Guard your kids against vision problems.

Joey McLeister, Star Tribune


For more information about kids and healthy eyes, visit the American Association for Pediatric Ophthalmology and Strabismus website at or the Minnesota Department of Health vision screening page at (search "vision").

The eyes have it

  • Article by: JULIE PFITZINGER
  • Special to the Star Tribune
  • October 6, 2012 - 3:23 PM

The classroom blackboard is frequently the unofficial litmus test in recognizing kids' vision problems. They might move closer to the board to see, or tilt their heads slightly while seated at their desks to bring words or numbers into view.

And in today's classroom, many students are growing accustomed to white boards, which Dr. Mrunalini Parvataneni, a pediatric ophthalmologist at Northwest Eye in Maple Grove and Wayzata, said can be even tougher for some kids with vision problems.

"The glare that comes off the white board can make it hard for kids to see what's written," she said. "I have been hearing more complaints from kids about that.

"It's another story with smart boards. Those are often easier for kids to see, due to the higher resolution screen; the teacher can also make the print larger or smaller."

Asked if the prevalence in screen time for kids is leading to more eye problems in general, Parvataneni said there has been an increase in reported vision fatigue among kids and adults who spend hours in front of computers.

"We do not know enough about the long-term effects of constant screen time, but that is why I counsel my families to just be cautious," she said, adding that due to the inherent ability kids have to focus their eyes, smaller screens such as those found on smartphones don't necessarily cause further strain.

Pay attention to headaches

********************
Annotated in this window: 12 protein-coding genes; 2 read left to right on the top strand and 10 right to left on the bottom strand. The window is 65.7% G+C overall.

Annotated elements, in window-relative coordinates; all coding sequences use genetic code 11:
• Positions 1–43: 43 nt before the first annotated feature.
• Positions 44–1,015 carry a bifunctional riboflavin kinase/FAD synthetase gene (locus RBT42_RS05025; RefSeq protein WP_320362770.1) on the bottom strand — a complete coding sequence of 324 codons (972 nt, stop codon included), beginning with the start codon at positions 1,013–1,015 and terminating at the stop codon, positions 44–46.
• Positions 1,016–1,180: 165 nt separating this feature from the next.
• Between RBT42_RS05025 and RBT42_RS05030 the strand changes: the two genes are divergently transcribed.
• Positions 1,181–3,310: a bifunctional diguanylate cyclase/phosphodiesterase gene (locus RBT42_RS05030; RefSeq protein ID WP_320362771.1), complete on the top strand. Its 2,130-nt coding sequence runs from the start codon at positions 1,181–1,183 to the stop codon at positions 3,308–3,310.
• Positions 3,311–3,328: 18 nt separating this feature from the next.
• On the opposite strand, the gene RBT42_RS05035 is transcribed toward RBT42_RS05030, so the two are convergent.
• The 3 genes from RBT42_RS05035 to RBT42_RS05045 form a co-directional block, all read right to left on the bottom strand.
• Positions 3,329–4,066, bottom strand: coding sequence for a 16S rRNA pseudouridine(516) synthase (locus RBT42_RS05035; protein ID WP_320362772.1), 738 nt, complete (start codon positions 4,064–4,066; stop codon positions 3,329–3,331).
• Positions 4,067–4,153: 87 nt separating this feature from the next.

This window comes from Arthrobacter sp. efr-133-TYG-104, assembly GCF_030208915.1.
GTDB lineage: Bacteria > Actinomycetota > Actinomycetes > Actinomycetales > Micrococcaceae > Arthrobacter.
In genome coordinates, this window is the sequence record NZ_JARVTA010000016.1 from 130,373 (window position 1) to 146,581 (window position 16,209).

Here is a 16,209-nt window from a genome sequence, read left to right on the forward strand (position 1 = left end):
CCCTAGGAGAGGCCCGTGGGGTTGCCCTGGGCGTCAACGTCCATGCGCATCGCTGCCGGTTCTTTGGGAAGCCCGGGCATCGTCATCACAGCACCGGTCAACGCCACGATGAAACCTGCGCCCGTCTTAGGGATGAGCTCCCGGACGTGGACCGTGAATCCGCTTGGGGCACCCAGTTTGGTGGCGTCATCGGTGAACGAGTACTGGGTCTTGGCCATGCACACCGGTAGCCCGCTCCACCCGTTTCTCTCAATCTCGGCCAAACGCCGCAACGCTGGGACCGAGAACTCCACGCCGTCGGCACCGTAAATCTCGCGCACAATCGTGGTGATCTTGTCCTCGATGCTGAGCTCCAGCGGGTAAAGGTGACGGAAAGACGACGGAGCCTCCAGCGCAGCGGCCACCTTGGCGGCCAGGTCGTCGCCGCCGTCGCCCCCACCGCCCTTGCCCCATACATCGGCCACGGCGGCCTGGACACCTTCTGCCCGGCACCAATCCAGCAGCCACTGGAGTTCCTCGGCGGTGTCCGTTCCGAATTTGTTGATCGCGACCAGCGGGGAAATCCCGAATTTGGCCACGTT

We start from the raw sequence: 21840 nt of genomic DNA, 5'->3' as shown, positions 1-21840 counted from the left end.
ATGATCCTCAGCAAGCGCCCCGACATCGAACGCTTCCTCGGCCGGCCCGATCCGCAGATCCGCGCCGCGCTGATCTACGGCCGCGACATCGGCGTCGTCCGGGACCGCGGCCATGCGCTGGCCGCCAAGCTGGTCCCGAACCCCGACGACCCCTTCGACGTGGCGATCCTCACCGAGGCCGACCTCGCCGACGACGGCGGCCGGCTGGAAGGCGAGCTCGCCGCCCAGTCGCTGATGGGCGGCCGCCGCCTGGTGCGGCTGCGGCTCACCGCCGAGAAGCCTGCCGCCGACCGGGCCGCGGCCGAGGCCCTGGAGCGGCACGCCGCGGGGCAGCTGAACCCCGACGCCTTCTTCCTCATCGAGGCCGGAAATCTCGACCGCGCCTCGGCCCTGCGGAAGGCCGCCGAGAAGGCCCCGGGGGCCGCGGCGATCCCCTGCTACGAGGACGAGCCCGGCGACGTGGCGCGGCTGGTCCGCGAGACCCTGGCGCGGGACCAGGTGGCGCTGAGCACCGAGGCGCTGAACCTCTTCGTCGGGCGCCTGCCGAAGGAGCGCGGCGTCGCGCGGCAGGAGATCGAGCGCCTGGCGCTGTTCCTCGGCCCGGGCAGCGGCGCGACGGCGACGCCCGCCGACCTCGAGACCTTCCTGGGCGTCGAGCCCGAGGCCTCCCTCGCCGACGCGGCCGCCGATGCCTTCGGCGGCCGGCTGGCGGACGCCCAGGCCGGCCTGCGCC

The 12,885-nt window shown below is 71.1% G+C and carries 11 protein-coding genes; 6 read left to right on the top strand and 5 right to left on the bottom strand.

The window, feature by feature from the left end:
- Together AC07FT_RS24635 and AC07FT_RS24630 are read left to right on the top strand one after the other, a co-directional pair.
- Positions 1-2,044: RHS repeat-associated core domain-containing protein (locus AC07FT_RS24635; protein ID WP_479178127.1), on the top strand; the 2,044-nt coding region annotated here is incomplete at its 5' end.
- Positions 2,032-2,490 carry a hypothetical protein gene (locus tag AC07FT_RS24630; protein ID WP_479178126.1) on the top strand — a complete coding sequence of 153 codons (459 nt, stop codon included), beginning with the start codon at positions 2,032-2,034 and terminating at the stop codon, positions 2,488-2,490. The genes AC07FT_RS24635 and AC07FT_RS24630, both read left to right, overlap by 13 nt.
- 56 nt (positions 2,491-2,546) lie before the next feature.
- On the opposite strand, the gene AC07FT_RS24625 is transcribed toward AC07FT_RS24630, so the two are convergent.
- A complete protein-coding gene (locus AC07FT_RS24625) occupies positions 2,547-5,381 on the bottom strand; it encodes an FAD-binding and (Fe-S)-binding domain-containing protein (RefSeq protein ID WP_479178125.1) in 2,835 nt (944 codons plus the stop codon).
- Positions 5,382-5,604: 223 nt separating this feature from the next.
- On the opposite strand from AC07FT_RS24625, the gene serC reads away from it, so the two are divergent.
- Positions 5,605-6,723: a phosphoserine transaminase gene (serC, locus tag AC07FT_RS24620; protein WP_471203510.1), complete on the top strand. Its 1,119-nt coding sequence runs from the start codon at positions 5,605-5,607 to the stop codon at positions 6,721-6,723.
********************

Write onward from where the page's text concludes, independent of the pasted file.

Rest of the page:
Parents also should pay attention to a child's complaints about headaches and/or eye fatigue -- and when they mention it.

"If it's an eye problem, it will occur across the board," Parvataneni said. "If they only mention it while they are working on a subject they don't like, that is a different situation."

A lazy eye, which she said typically becomes apparent before the child enters school, can also present as late as age 7 or 8. If a child's eye wanders toward the nose, this will be more evident to parents as they spot their child bringing books or other materials closer to their eyes to see.

"Teachers are often the ones to first notice a child with a lazy eye that turns outwards towards the ear, because that is easier to observe from a distance," she said.

If the child is having trouble with eye alignment, known as strabismus, head-tilting may become more common, although Parvataneni said many kids with strabismus become so accustomed to tilting their heads to see something at a distance that they might not even realize they are doing it.

She said she always advises parents first to visit the child's primary-care physician with any eye or vision concerns to make sure the doctor is "in the loop" regarding any potential problems.

Regular vision screening also is paramount, she added. The Minnesota Vision Screening Guidelines, recommended by the Minnesota Department of Health, recommend that all children participate in early childhood screening for visual acuity by age 6; vision screening is also recommended for children in grades one, three, five, seven and 10.

For kids in elementary school and beyond, another potential threat to healthy vision occurs during contact sports such as hockey, football and basketball. According to the American Association for Pediatric Ophthalmology and Strabismus, close to 50 percent of eye injuries happen during sports and recreational activities and occur in kids and teens more frequently than in any other age group.

Eye protection urged for all sports

"My opinion is that kids should have eye protection for every sport," Parvataneni said. "And if I have a patient with poor vision in one eye, as a parent, I would think twice about putting kids in contact sports."

For kids in contact sports who are wearing protective eye gear, the subject of contact lenses frequently comes up when they are around 9 or 10, often an age when they also may consider glasses a nuisance.

"Kids need to be responsible enough to take on contacts, and that does typically happen around this age," she said. "Most kids are pretty happy with glasses until they are about 10 or 11. After that, the image factor starts to make a difference. They want to look a different way."

Julie Pfitzinger is a West St. Paul freelance writer.

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